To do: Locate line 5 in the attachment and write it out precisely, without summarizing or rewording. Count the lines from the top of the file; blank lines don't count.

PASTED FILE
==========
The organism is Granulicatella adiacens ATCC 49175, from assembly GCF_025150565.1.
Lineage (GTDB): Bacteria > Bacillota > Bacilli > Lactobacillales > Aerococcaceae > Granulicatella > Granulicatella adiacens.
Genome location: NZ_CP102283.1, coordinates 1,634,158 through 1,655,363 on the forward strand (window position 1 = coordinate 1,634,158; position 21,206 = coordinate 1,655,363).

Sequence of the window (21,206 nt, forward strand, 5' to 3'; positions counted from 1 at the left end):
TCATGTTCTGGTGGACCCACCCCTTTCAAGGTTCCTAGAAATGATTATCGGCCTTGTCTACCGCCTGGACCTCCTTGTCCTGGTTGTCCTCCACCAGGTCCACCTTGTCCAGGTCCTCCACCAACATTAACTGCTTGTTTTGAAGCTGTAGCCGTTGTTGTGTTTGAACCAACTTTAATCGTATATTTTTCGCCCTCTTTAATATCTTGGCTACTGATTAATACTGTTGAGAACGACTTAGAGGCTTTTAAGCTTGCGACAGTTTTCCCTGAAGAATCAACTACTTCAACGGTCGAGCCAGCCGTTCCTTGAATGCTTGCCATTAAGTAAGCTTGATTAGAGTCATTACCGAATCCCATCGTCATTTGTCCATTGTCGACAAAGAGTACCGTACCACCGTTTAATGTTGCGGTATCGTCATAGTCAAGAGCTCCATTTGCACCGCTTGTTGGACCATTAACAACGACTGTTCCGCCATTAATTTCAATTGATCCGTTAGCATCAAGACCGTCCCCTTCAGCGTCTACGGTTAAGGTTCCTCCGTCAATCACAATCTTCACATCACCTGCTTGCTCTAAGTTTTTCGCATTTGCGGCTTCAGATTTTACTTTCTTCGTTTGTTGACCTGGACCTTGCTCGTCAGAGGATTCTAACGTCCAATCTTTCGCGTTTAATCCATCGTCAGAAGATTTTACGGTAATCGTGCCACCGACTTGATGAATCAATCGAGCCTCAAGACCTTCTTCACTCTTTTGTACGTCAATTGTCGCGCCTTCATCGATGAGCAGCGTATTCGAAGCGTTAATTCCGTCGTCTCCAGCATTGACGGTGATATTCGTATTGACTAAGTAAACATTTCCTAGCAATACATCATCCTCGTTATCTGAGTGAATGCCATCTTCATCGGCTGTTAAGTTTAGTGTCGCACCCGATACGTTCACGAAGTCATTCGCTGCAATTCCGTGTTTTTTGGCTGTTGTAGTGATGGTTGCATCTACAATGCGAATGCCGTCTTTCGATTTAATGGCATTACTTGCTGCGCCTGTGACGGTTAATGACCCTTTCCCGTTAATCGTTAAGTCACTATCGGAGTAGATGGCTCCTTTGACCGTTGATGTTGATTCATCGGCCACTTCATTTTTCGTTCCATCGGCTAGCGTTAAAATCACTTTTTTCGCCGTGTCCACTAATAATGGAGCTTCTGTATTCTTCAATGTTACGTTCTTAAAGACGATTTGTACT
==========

TCATGTTCTGGTGGACCCACCCCTTTCAAGGTTCCTAGAAATGATTATCGGCCTTGTCTACCGCCTGGACCTCCTTGTCCTGGTTGTCCTCCACCAGGTCCACCTTGTCCAGGTCCTCCACCAACATTAACTGCTTGTTTTGAAGCTGTAGCCGTTGTTGTGTTTGAACCAACTTTAATCGTATATTTTTCGCCCTCTTTAATATCTTGGCTACTGATTAATACTGTTGAGAACGACTTAGAGGCTTTTAAGCTTGCGACAGTTTTCCCTGAAGAATCAACTACTTCAACGGTCGAGCCAGCCGTTCCTTGAATGCTTGCCATTAAGTAAGCTTGATTAGAGTCATTACCGAATCCCATCGTCATTTGTCCATTGTCGACAAAGAGTACCGTACCACCGTTTAATGTTGCGGTATCGTCATAGTCAAGAGCTCCATTTGCACCGCTTGTTGGACCATTAACAACGACTGTTCCGCCATTAATTTCAATTGATCCGTTAGCATCAAGACCGTCCCCTTCAGCGTCTACGGTTAAGGTTCCTCCGTCAATCACAATCTTCACATCACCTGCTTGCTCTAAGTTTTTCGCATTTGCGGCTTCAGATTTTACTTTCTTCGTTTGTTGACCTGGACCTTGCTCGTCAGAGGATTCTAACGTCCAATCTTTCGCGTTTAATCCATCGTCAGAAGATTTTACGGTAATCGTGCCACCGACTTGATGAATCAATCGAGCCTCAAGACCTTCTTCACTCTTTTGTACGTCAATTGTCGCGCCTTCATCGATGAGCAGCGTATTCGAAGCGTTAATTCCGTCGTCTCCAGCATTGACGGTGATATTCGTATTGACTAAGTAAACATTTCCTAGCAATACATCATCCTCGTTATCTGAGTGAATGCCATCTTCATCGGCTGTTAAGTTTAGTGTCGCACCCGATACGTTCACGAAGTCATTCGCTGCAATTCCGTGTTTTTTGGCTGTTGTAGTGATGGTTGCATCTACAATGCGAATGCCGTCTTTCGATTTAATGGCATTACTTGCTGCGCCTGTGACGGTTAATGACCCTTTCCCGTTAATCGTTAAGTCACTATCGGAGTAGATGGCTCCTTTGACCGTTGATGTTGATTCATCGGCCACTTCATTTTTCGTTCCATCGGCTAGCGTTAAAATCACTTTTTTCGCCGTGTCCACTAATAATGGAGCTTCTGTATTCTTCAATGTTACGTTCTTAAAGACGATTTGTACT